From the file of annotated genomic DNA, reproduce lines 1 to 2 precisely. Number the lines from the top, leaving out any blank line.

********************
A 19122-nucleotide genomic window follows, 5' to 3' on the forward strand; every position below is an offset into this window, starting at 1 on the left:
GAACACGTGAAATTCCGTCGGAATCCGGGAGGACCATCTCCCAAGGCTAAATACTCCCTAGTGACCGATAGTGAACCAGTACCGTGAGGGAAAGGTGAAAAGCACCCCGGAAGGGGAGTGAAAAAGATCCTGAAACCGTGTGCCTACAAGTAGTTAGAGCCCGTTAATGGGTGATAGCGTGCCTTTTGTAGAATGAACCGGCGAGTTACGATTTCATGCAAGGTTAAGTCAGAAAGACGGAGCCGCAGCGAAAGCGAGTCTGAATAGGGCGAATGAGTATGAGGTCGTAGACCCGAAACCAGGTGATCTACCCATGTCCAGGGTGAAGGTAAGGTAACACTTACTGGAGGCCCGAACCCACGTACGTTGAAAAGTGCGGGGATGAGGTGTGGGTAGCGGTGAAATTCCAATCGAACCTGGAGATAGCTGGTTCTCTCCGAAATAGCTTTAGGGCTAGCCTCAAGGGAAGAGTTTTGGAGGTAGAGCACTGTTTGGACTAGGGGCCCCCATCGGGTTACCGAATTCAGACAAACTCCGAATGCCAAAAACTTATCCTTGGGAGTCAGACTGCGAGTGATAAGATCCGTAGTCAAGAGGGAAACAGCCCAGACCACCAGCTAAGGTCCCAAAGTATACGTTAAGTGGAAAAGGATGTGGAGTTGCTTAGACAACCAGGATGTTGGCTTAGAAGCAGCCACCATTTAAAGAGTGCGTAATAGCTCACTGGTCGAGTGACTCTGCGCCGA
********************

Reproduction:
A 19122-nucleotide genomic window follows, 5' to 3' on the forward strand; every position below is an offset into this window, starting at 1 on the left:
GAACACGTGAAATTCCGTCGGAATCCGGGAGGACCATCTCCCAAGGCTAAATACTCCCTAGTGACCGATAGTGAACCAGTACCGTGAGGGAAAGGTGAAAAGCACCCCGGAAGGGGAGTGAAAAAGATCCTGAAACCGTGTGCCTACAAGTAGTTAGAGCCCGTTAATGGGTGATAGCGTGCCTTTTGTAGAATGAACCGGCGAGTTACGATTTCATGCAAGGTTAAGTCAGAAAGACGGAGCCGCAGCGAAAGCGAGTCTGAATAGGGCGAATGAGTATGAGGTCGTAGACCCGAAACCAGGTGATCTACCCATGTCCAGGGTGAAGGTAAGGTAACACTTACTGGAGGCCCGAACCCACGTACGTTGAAAAGTGCGGGGATGAGGTGTGGGTAGCGGTGAAATTCCAATCGAACCTGGAGATAGCTGGTTCTCTCCGAAATAGCTTTAGGGCTAGCCTCAAGGGAAGAGTTTTGGAGGTAGAGCACTGTTTGGACTAGGGGCCCCCATCGGGTTACCGAATTCAGACAAACTCCGAATGCCAAAAACTTATCCTTGGGAGTCAGACTGCGAGTGATAAGATCCGTAGTCAAGAGGGAAACAGCCCAGACCACCAGCTAAGGTCCCAAAGTATACGTTAAGTGGAAAAGGATGTGGAGTTGCTTAGACAACCAGGATGTTGGCTTAGAAGCAGCCACCATTTAAAGAGTGCGTAATAGCTCACTGGTCGAGTGACTCTGCGCCGA